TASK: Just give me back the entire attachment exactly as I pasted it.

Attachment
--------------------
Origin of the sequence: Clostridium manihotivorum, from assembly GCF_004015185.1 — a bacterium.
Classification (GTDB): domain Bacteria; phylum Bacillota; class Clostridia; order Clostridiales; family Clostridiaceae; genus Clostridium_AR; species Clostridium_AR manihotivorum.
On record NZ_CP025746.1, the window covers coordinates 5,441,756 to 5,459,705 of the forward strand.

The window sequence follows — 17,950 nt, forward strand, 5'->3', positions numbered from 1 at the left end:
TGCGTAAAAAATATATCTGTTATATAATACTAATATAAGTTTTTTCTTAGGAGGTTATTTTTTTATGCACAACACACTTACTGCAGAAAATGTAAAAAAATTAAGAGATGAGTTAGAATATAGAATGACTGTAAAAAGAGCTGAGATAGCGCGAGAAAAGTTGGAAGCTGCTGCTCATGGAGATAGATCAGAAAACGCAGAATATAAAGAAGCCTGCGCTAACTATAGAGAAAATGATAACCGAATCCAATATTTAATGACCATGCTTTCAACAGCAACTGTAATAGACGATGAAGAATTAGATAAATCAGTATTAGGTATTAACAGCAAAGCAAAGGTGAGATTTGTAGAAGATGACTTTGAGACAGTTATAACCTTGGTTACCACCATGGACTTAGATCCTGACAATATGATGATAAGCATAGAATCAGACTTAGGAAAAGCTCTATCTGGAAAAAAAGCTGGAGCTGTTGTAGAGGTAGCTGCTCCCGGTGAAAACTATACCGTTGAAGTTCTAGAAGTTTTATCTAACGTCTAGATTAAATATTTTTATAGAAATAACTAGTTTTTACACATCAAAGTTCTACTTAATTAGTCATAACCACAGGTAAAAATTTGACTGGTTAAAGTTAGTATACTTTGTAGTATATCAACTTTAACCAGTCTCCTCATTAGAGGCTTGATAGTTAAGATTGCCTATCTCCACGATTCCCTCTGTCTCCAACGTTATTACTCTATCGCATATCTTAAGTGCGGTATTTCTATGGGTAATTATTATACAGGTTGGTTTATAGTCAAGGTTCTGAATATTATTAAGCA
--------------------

Origin of the sequence: Clostridium manihotivorum, from assembly GCF_004015185.1 — a bacterium.
Classification (GTDB): domain Bacteria; phylum Bacillota; class Clostridia; order Clostridiales; family Clostridiaceae; genus Clostridium_AR; species Clostridium_AR manihotivorum.
On record NZ_CP025746.1, the window covers coordinates 5,441,756 to 5,459,705 of the forward strand.

The window sequence follows — 17,950 nt, forward strand, 5'->3', positions numbered from 1 at the left end:
TGCGTAAAAAATATATCTGTTATATAATACTAATATAAGTTTTTTCTTAGGAGGTTATTTTTTTATGCACAACACACTTACTGCAGAAAATGTAAAAAAATTAAGAGATGAGTTAGAATATAGAATGACTGTAAAAAGAGCTGAGATAGCGCGAGAAAAGTTGGAAGCTGCTGCTCATGGAGATAGATCAGAAAACGCAGAATATAAAGAAGCCTGCGCTAACTATAGAGAAAATGATAACCGAATCCAATATTTAATGACCATGCTTTCAACAGCAACTGTAATAGACGATGAAGAATTAGATAAATCAGTATTAGGTATTAACAGCAAAGCAAAGGTGAGATTTGTAGAAGATGACTTTGAGACAGTTATAACCTTGGTTACCACCATGGACTTAGATCCTGACAATATGATGATAAGCATAGAATCAGACTTAGGAAAAGCTCTATCTGGAAAAAAAGCTGGAGCTGTTGTAGAGGTAGCTGCTCCCGGTGAAAACTATACCGTTGAAGTTCTAGAAGTTTTATCTAACGTCTAGATTAAATATTTTTATAGAAATAACTAGTTTTTACACATCAAAGTTCTACTTAATTAGTCATAACCACAGGTAAAAATTTGACTGGTTAAAGTTAGTATACTTTGTAGTATATCAACTTTAACCAGTCTCCTCATTAGAGGCTTGATAGTTAAGATTGCCTATCTCCACGATTCCCTCTGTCTCCAACGTTATTACTCTATCGCATATCTTAAGTGCGGTATTTCTATGGGTAATTATTATACAGGTTGGTTTATAGTCAAGGTTCTGAATATTATTAAGCA